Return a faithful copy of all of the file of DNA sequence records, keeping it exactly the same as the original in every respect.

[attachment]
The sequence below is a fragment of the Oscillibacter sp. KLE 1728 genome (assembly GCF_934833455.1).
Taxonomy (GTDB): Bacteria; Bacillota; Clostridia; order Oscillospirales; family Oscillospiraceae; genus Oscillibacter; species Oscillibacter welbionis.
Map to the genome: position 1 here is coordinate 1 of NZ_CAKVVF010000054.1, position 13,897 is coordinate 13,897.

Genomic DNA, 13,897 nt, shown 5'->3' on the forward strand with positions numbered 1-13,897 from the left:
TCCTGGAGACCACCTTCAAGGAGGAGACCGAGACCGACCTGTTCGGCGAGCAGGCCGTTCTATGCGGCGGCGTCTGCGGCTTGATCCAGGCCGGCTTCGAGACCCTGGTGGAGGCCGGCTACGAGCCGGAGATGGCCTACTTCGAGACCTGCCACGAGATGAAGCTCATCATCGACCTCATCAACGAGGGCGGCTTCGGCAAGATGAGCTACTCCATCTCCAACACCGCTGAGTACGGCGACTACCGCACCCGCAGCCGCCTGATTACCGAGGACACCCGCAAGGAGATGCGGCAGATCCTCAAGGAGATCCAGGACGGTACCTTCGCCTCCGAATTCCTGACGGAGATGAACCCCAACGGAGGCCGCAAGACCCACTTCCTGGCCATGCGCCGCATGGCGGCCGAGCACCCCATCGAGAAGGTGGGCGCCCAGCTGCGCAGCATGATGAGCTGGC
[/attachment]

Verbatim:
The sequence below is a fragment of the Oscillibacter sp. KLE 1728 genome (assembly GCF_934833455.1).
Taxonomy (GTDB): Bacteria; Bacillota; Clostridia; order Oscillospirales; family Oscillospiraceae; genus Oscillibacter; species Oscillibacter welbionis.
Map to the genome: position 1 here is coordinate 1 of NZ_CAKVVF010000054.1, position 13,897 is coordinate 13,897.

Genomic DNA, 13,897 nt, shown 5'->3' on the forward strand with positions numbered 1-13,897 from the left:
TCCTGGAGACCACCTTCAAGGAGGAGACCGAGACCGACCTGTTCGGCGAGCAGGCCGTTCTATGCGGCGGCGTCTGCGGCTTGATCCAGGCCGGCTTCGAGACCCTGGTGGAGGCCGGCTACGAGCCGGAGATGGCCTACTTCGAGACCTGCCACGAGATGAAGCTCATCATCGACCTCATCAACGAGGGCGGCTTCGGCAAGATGAGCTACTCCATCTCCAACACCGCTGAGTACGGCGACTACCGCACCCGCAGCCGCCTGATTACCGAGGACACCCGCAAGGAGATGCGGCAGATCCTCAAGGAGATCCAGGACGGTACCTTCGCCTCCGAATTCCTGACGGAGATGAACCCCAACGGAGGCCGCAAGACCCACTTCCTGGCCATGCGCCGCATGGCGGCCGAGCACCCCATCGAGAAGGTGGGCGCCCAGCTGCGCAGCATGATGAGCTGGC